13. The student fails to take work materials home that are required for his/her homework assignment.
When writing assignments on the board, include a list of required work materials as a reminder to students.
At the close of class, remind students what materials they will need for homework.
Have the student keep one set of textbooks at home and one at school.
Post worksheets to be done as homework on the Internet where students can download and print off as needed.
Explicitly teach students how to prepare at the end of each school day for that night’s homework. Instruct students to review each instructor’s homework assignment and verify that they have put the necessary work materials to do that assignment into their backpack or book bag. For students who need additional practice, walk them to their lockers at the end of the day and coach them as they pull together their homework materials.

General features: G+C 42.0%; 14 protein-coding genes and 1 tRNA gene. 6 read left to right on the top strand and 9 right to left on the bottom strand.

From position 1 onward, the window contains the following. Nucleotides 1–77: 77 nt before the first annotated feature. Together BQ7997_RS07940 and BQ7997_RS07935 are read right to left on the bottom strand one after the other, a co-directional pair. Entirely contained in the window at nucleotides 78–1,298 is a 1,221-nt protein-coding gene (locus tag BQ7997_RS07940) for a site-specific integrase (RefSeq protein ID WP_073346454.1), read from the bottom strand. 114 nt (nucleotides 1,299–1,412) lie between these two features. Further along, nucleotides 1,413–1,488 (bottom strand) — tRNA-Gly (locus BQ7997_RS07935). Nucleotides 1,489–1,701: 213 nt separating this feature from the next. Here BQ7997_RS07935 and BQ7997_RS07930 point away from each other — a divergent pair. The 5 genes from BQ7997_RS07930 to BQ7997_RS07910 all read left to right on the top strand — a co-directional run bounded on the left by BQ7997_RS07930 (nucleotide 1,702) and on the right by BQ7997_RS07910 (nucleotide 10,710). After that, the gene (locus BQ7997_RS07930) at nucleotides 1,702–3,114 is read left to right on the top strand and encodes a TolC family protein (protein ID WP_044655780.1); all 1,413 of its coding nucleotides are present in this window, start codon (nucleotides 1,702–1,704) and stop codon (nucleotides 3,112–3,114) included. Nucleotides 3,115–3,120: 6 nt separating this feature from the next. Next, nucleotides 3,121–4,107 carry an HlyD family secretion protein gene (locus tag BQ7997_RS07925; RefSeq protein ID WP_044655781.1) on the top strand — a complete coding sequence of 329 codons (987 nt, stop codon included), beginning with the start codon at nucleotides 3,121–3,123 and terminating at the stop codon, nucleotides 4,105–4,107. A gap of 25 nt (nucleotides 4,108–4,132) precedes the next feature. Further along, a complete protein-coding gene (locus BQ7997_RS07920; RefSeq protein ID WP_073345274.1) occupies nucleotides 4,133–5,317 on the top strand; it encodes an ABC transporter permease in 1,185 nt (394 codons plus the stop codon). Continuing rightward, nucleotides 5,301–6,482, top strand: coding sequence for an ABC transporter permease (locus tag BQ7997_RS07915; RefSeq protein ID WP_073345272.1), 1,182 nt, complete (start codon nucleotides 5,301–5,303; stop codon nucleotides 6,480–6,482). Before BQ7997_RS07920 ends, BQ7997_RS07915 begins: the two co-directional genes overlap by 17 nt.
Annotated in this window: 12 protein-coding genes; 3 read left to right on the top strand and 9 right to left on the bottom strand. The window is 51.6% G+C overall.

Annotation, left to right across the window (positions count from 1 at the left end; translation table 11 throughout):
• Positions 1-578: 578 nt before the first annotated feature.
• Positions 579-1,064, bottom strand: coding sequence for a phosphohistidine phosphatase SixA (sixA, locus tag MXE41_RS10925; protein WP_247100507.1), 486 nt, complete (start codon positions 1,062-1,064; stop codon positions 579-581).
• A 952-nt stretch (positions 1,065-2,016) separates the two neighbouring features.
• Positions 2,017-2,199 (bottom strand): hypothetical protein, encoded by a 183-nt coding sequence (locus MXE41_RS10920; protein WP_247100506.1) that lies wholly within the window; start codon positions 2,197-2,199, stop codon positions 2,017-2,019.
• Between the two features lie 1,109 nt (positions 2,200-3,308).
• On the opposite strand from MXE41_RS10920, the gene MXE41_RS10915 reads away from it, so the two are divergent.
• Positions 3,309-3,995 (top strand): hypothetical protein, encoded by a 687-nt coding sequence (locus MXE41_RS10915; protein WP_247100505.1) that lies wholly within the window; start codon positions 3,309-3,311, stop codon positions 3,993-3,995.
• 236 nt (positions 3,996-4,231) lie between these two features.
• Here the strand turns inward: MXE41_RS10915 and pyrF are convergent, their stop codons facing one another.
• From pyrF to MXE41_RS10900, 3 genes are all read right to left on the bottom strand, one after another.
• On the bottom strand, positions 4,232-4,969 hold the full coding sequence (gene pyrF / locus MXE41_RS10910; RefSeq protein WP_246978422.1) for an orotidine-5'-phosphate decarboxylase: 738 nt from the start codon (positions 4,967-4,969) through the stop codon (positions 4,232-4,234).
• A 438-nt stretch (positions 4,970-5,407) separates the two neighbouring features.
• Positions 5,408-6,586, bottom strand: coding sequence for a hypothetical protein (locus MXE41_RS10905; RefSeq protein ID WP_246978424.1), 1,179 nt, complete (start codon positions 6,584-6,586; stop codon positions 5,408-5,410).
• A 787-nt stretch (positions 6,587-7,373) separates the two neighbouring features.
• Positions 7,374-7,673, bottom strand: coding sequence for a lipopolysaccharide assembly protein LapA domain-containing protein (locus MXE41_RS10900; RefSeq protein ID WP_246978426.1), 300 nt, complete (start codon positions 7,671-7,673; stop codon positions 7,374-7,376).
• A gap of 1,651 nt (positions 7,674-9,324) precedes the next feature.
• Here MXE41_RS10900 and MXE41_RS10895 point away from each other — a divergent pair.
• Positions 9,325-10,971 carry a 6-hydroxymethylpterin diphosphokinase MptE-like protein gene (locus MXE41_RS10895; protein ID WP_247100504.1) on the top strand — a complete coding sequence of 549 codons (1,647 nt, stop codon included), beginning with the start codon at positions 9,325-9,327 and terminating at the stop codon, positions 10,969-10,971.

14. The student does not have a regular routine (fixed time, location, etc.) for studying and completing homework.
Have the student complete a homework schedule each week with adequate time set aside daily for homework. Verify with the student’s parent(s) that the student is abiding by the schedule.
Meet with the student to identify both a place at home where the student can do homework without distractions and a set time for doing homework. Check in with the student occasionally to monitor his or her homework habits.
If the home environment is not conducive for completing homework, encourage the student to find another location (e.g., local branch of the public library, community center) suitable for homework.
Encourage the student to use study halls or other in-school time to get a head start on homework.
Team up with other teachers to sponsor a ‘homework club’ where students can stay after school to complete homework with adult support and supervision. Consider having different teachers ‘host’ the club on different nights of the week.
15. The student lacks an efficient strategy for completing homework assignments.